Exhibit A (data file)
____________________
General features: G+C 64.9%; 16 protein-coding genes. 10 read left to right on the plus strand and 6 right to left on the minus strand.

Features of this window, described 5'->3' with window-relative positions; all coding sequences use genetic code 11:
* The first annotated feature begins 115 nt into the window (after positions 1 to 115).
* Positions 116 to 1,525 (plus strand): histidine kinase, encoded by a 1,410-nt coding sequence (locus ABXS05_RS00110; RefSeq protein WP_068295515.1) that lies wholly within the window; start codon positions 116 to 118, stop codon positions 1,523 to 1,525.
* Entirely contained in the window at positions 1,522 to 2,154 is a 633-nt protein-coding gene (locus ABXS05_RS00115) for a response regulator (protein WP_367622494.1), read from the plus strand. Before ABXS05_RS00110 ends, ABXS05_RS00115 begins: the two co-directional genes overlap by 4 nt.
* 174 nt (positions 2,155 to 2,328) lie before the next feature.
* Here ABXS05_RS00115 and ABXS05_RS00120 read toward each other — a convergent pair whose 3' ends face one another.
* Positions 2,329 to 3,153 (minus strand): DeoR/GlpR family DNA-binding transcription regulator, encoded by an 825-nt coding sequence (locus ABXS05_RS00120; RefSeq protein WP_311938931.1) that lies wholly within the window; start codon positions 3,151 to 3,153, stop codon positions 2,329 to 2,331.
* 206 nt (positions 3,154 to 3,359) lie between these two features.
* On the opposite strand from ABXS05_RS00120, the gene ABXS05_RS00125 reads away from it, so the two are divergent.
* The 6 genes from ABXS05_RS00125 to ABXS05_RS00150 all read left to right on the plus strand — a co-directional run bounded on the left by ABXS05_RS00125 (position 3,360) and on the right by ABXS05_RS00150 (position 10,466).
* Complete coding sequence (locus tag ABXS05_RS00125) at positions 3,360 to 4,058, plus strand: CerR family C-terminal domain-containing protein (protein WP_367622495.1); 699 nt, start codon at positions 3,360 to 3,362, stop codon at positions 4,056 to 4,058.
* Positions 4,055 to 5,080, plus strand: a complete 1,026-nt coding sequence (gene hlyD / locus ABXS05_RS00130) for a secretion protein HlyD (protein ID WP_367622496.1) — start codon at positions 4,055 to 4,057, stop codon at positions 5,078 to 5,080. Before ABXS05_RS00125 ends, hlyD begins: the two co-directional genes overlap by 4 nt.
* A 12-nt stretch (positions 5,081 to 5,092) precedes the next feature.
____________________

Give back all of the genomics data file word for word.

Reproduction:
General features: G+C 64.9%; 16 protein-coding genes. 10 read left to right on the plus strand and 6 right to left on the minus strand.

Features of this window, described 5'->3' with window-relative positions; all coding sequences use genetic code 11:
* The first annotated feature begins 115 nt into the window (after positions 1 to 115).
* Positions 116 to 1,525 (plus strand): histidine kinase, encoded by a 1,410-nt coding sequence (locus ABXS05_RS00110; RefSeq protein WP_068295515.1) that lies wholly within the window; start codon positions 116 to 118, stop codon positions 1,523 to 1,525.
* Entirely contained in the window at positions 1,522 to 2,154 is a 633-nt protein-coding gene (locus ABXS05_RS00115) for a response regulator (protein WP_367622494.1), read from the plus strand. Before ABXS05_RS00110 ends, ABXS05_RS00115 begins: the two co-directional genes overlap by 4 nt.
* 174 nt (positions 2,155 to 2,328) lie before the next feature.
* Here ABXS05_RS00115 and ABXS05_RS00120 read toward each other — a convergent pair whose 3' ends face one another.
* Positions 2,329 to 3,153 (minus strand): DeoR/GlpR family DNA-binding transcription regulator, encoded by an 825-nt coding sequence (locus ABXS05_RS00120; RefSeq protein WP_311938931.1) that lies wholly within the window; start codon positions 3,151 to 3,153, stop codon positions 2,329 to 2,331.
* 206 nt (positions 3,154 to 3,359) lie between these two features.
* On the opposite strand from ABXS05_RS00120, the gene ABXS05_RS00125 reads away from it, so the two are divergent.
* The 6 genes from ABXS05_RS00125 to ABXS05_RS00150 all read left to right on the plus strand — a co-directional run bounded on the left by ABXS05_RS00125 (position 3,360) and on the right by ABXS05_RS00150 (position 10,466).
* Complete coding sequence (locus tag ABXS05_RS00125) at positions 3,360 to 4,058, plus strand: CerR family C-terminal domain-containing protein (protein WP_367622495.1); 699 nt, start codon at positions 3,360 to 3,362, stop codon at positions 4,056 to 4,058.
* Positions 4,055 to 5,080, plus strand: a complete 1,026-nt coding sequence (gene hlyD / locus ABXS05_RS00130) for a secretion protein HlyD (protein ID WP_367622496.1) — start codon at positions 4,055 to 4,057, stop codon at positions 5,078 to 5,080. Before ABXS05_RS00125 ends, hlyD begins: the two co-directional genes overlap by 4 nt.
* A 12-nt stretch (positions 5,081 to 5,092) precedes the next feature.